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 Exhibitions2000

Lighting in the Church
 

 

Natural light penetrated the church through the high clerestory windows and the windows of the facade, but since liturgical rites were also held in the evening, additional lighting was necessary. Many different types of devices were used, some of which were quite elaborate. On the tables stood bronze lampstands, which supported oil lamps. In some cases, the stands were so tall they could be placed directly on the floor. The large number of fragmentary glass oil lamps that have come to light indicates that the main source of light came from bronze “chandeliers,” in which several glass oil lamps were placed. Occasionally, such chandeliers also held glass bowls with incised designs in their centers.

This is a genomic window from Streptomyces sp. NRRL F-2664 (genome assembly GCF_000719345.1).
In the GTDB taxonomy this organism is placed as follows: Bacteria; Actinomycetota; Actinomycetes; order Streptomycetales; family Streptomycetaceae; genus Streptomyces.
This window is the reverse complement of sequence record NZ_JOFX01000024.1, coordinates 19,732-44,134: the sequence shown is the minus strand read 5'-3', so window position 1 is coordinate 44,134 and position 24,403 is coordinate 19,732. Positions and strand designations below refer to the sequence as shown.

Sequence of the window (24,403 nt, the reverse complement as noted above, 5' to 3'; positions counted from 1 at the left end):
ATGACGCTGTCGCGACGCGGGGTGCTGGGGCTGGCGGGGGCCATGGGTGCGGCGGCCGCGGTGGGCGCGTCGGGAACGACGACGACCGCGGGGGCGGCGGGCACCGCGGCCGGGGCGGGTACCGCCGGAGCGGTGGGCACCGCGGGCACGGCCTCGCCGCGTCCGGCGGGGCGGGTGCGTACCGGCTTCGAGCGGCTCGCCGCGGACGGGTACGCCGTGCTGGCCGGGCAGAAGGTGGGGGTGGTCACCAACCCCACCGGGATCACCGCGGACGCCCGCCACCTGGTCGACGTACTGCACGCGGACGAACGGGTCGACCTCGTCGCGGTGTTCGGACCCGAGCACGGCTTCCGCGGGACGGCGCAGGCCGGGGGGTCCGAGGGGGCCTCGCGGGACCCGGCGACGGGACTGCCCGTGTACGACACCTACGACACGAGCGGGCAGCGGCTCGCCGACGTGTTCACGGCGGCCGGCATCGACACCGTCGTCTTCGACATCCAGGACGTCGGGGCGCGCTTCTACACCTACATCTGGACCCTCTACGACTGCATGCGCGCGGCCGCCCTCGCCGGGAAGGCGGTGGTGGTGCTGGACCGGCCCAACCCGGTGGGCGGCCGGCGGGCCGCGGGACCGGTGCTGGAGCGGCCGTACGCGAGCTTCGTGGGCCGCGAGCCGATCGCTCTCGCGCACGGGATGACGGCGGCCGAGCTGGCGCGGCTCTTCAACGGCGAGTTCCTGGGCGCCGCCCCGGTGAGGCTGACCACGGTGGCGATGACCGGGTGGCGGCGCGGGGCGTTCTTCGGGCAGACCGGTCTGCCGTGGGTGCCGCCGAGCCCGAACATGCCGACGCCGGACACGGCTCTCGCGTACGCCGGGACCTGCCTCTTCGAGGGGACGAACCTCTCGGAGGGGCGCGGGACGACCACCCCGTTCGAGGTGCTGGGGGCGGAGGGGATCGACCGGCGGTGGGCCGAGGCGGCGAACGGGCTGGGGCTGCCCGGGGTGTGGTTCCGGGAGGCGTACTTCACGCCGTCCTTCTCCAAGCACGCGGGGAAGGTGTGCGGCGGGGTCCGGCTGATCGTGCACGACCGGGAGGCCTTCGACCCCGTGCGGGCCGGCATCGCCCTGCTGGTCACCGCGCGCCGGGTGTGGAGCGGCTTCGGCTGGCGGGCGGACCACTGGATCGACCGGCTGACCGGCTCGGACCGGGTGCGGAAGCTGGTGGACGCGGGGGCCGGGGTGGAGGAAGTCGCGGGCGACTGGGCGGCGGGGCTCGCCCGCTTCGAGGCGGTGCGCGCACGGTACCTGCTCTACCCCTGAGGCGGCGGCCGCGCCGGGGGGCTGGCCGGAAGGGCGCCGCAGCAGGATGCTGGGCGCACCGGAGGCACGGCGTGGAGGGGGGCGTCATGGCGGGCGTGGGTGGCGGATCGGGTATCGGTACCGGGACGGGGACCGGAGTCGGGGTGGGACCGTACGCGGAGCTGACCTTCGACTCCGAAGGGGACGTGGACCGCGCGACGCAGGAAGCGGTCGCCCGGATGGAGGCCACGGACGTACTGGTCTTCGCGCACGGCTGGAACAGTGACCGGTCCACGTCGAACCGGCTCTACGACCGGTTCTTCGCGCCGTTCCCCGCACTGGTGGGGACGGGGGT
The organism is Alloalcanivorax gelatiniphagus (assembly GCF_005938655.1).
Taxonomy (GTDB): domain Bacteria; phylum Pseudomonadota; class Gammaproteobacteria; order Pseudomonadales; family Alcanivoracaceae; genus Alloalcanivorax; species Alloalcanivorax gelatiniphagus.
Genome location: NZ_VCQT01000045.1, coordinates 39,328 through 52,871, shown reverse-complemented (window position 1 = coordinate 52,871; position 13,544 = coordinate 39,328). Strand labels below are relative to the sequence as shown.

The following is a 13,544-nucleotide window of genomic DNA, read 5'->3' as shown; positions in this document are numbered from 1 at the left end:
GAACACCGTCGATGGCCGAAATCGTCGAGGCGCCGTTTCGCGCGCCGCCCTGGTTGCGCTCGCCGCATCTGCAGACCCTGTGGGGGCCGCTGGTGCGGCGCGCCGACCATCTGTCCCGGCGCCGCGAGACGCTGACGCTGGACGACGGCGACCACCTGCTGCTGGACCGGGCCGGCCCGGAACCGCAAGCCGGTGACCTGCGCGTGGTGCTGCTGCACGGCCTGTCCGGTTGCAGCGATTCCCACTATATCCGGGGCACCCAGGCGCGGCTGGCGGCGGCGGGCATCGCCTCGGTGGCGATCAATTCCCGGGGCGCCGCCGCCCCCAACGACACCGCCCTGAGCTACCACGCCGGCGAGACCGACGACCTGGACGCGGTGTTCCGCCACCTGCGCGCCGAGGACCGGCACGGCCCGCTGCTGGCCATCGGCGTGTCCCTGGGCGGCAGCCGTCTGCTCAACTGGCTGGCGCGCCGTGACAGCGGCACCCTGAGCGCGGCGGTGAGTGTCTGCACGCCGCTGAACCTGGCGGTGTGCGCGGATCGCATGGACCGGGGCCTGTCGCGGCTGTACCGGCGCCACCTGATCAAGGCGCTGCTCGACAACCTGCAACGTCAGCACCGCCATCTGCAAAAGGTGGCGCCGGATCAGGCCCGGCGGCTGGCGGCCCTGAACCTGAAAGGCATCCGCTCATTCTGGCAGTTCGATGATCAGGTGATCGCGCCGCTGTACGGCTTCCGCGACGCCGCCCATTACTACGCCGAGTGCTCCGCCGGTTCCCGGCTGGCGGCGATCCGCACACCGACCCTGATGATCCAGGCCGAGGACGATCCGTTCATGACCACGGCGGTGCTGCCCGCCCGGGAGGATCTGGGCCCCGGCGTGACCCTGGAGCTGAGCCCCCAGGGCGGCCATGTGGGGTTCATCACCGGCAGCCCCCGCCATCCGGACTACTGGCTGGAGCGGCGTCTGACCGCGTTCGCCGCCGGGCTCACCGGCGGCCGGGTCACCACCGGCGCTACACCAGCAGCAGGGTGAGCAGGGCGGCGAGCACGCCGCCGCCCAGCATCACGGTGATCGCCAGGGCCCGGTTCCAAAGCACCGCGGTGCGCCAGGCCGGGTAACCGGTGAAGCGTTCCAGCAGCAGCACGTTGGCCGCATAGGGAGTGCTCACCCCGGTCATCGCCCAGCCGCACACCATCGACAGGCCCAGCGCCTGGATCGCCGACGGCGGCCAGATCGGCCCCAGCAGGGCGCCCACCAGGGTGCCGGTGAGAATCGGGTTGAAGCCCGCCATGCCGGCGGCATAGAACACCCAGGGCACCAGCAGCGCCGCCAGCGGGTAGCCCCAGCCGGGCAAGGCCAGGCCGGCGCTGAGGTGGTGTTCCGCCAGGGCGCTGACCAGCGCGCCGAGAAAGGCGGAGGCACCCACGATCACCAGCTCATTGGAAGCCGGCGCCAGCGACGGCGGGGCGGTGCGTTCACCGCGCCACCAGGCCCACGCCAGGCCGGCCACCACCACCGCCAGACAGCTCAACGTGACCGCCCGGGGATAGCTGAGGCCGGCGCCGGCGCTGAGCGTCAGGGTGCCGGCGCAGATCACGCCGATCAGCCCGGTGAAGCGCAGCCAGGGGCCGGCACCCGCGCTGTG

In churches of the western Galilee, long bronze chains were suspended from the ceiling beams, to which crosses, various ornaments, and perhaps even glass oil lamps were attached. Among the ornaments are bronze strips joined together in the shape of the Christogram and surmounted by an arch. This accessory has not been discovered anywhere else.

Glass oil lamps with wick holders suspended by bronze hanging devices
Shlomi and Evron, Western Galilee; Church of the Visitation, Ein Kerem
5th to 7th century
Israel Antiquities Authority, 38.2120, 51-959, 78-2560
The Israel Museum, Jerusalem, 69.26.332
Photo: The Israel Museum, Jerusalem / by Avraham Hay

Bronze chandelier with a cross in it's center designed to hold seven glass oil lamps
Provenance unknown
The Wolf family collection, Jerusalem
Glass cup-shaped oil lamp with a stem
Church at Dor, 6th century
Israel Antiquities Authority, 99-4321
Photo: The Israel Museum, Jerusalem / by Avraham Hay

In the Days of Jesus |In the Early Church |Pilgrimage |Images & Symbols |Monasticism in the Holy Land




 
 
 
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